SHIPS TELEGRAPHS

The ships telegraph or engine order telegraph is a mechanical device which allows communication between the bridge of a ship and the engine room, in order to control the ships speed. The bridge telegraph usually sits on a freestanding pedestal and is linked via chains to the engine room telegraph. Once the desired speed is selected on the bridge telegraph dial it is automatically displayed on the dial of the engine room telegraph. The ships telegraph was invented around 1870 and later versions incorporated a repeater system which allowed the engine room to acknowledge the order from the bridge and send a signal back up to confirm it was understood.

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Antique ships bridge telegraph, made by Chadburns, Liverpool.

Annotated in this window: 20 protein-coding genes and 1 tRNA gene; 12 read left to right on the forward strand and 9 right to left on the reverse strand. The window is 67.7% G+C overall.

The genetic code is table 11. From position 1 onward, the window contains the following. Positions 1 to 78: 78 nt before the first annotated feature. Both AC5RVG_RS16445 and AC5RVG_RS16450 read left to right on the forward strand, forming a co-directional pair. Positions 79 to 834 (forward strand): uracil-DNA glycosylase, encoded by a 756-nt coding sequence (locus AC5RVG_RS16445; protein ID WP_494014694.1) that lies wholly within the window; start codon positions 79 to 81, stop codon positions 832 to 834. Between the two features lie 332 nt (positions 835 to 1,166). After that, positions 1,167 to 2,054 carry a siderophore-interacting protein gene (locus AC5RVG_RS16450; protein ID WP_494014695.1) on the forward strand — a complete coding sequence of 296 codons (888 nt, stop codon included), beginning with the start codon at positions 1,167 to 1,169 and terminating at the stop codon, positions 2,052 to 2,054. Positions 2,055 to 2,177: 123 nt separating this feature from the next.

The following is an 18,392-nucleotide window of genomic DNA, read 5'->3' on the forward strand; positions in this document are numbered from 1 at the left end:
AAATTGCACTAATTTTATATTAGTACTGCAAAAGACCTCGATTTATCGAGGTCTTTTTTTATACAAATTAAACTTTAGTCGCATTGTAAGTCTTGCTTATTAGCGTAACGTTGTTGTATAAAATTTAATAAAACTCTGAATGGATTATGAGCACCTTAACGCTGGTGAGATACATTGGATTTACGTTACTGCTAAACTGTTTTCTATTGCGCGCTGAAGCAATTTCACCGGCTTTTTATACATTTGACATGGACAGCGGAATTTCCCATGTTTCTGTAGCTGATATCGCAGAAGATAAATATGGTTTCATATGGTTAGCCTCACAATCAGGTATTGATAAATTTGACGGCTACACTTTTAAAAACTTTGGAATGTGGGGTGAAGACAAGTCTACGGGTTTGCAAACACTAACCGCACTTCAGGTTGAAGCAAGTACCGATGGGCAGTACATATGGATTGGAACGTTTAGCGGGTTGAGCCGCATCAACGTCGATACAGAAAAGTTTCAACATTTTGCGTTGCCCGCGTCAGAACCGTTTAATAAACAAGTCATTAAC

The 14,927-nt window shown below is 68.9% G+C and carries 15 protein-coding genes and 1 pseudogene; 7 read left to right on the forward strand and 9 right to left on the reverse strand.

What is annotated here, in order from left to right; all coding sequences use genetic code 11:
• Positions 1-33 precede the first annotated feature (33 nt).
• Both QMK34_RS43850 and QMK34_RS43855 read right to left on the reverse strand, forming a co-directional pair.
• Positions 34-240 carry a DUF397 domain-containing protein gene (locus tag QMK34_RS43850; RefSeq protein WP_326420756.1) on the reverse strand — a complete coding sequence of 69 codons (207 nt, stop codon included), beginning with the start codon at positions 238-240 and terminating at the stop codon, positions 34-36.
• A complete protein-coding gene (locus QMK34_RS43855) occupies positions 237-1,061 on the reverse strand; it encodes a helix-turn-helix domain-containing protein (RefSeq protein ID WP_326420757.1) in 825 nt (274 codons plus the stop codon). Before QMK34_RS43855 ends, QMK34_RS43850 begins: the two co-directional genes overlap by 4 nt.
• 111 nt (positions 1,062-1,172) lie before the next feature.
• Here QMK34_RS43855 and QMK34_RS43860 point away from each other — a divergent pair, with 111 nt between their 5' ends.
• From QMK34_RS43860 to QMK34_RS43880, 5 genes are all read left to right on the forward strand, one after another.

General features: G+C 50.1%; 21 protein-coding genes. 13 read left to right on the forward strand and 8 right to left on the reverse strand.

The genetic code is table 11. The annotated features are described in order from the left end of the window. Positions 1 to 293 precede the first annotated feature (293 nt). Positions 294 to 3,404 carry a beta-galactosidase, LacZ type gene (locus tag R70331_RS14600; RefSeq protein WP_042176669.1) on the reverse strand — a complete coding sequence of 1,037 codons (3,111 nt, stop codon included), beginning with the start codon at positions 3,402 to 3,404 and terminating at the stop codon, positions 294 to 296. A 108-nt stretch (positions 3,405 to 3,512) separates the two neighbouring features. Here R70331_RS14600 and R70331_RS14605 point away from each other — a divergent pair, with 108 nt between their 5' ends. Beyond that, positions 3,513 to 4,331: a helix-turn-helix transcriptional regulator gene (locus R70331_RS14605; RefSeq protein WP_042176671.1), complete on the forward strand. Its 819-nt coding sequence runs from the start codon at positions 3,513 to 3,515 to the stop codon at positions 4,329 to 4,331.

Twin handles with enamelled dials showing engine orders.
Solid brass casing and pedestal, working bell mechanism.
Electrical illumination lamp and back up oil burning lantern.
Height:
Price on request

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Antique ship's engine room telegraph by McNab.
Enamelled dial showing engine orders with solid brass casing and working bell mechanism.
32 cm / 12.5 inches diameter
SOLD

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Ship's engine room repeating telegraph by CHADBURN'S Enamelled dial showing engine orders with solid brass casing and working bell mechanism.
27 cm / 10.5 inches diameter.

£499

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